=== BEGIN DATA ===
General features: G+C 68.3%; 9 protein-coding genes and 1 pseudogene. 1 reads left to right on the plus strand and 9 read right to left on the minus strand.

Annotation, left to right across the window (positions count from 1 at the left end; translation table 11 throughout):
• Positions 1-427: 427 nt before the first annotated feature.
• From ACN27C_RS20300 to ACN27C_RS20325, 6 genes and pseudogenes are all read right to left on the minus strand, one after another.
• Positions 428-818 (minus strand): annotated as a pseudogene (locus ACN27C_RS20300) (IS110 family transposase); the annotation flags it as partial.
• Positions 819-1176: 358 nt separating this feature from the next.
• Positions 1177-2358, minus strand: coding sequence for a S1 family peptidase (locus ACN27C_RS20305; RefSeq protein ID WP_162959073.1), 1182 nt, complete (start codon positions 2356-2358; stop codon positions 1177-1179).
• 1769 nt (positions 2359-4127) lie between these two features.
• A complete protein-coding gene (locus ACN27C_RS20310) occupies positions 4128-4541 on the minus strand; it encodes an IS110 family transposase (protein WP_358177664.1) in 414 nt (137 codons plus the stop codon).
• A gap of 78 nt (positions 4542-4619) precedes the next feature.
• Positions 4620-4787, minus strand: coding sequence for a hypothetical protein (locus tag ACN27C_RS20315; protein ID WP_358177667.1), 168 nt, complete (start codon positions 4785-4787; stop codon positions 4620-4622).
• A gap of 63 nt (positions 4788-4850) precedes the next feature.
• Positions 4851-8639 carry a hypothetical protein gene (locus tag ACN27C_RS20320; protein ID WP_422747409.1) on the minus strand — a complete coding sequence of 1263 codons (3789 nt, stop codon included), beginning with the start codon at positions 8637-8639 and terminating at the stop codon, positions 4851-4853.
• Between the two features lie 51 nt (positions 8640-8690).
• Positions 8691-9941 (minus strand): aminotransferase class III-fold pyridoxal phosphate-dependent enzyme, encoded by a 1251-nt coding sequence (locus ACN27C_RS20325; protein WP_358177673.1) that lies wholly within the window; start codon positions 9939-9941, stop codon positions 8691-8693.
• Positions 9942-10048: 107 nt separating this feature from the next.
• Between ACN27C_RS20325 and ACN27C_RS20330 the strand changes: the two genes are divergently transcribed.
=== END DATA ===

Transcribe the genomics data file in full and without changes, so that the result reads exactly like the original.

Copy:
General features: G+C 68.3%; 9 protein-coding genes and 1 pseudogene. 1 reads left to right on the plus strand and 9 read right to left on the minus strand.

Annotation, left to right across the window (positions count from 1 at the left end; translation table 11 throughout):
• Positions 1-427: 427 nt before the first annotated feature.
• From ACN27C_RS20300 to ACN27C_RS20325, 6 genes and pseudogenes are all read right to left on the minus strand, one after another.
• Positions 428-818 (minus strand): annotated as a pseudogene (locus ACN27C_RS20300) (IS110 family transposase); the annotation flags it as partial.
• Positions 819-1176: 358 nt separating this feature from the next.
• Positions 1177-2358, minus strand: coding sequence for a S1 family peptidase (locus ACN27C_RS20305; RefSeq protein ID WP_162959073.1), 1182 nt, complete (start codon positions 2356-2358; stop codon positions 1177-1179).
• 1769 nt (positions 2359-4127) lie between these two features.
• A complete protein-coding gene (locus ACN27C_RS20310) occupies positions 4128-4541 on the minus strand; it encodes an IS110 family transposase (protein WP_358177664.1) in 414 nt (137 codons plus the stop codon).
• A gap of 78 nt (positions 4542-4619) precedes the next feature.
• Positions 4620-4787, minus strand: coding sequence for a hypothetical protein (locus tag ACN27C_RS20315; protein ID WP_358177667.1), 168 nt, complete (start codon positions 4785-4787; stop codon positions 4620-4622).
• A gap of 63 nt (positions 4788-4850) precedes the next feature.
• Positions 4851-8639 carry a hypothetical protein gene (locus tag ACN27C_RS20320; protein ID WP_422747409.1) on the minus strand — a complete coding sequence of 1263 codons (3789 nt, stop codon included), beginning with the start codon at positions 8637-8639 and terminating at the stop codon, positions 4851-4853.
• Between the two features lie 51 nt (positions 8640-8690).
• Positions 8691-9941 (minus strand): aminotransferase class III-fold pyridoxal phosphate-dependent enzyme, encoded by a 1251-nt coding sequence (locus ACN27C_RS20325; protein WP_358177673.1) that lies wholly within the window; start codon positions 9939-9941, stop codon positions 8691-8693.
• Positions 9942-10048: 107 nt separating this feature from the next.
• Between ACN27C_RS20325 and ACN27C_RS20330 the strand changes: the two genes are divergently transcribed.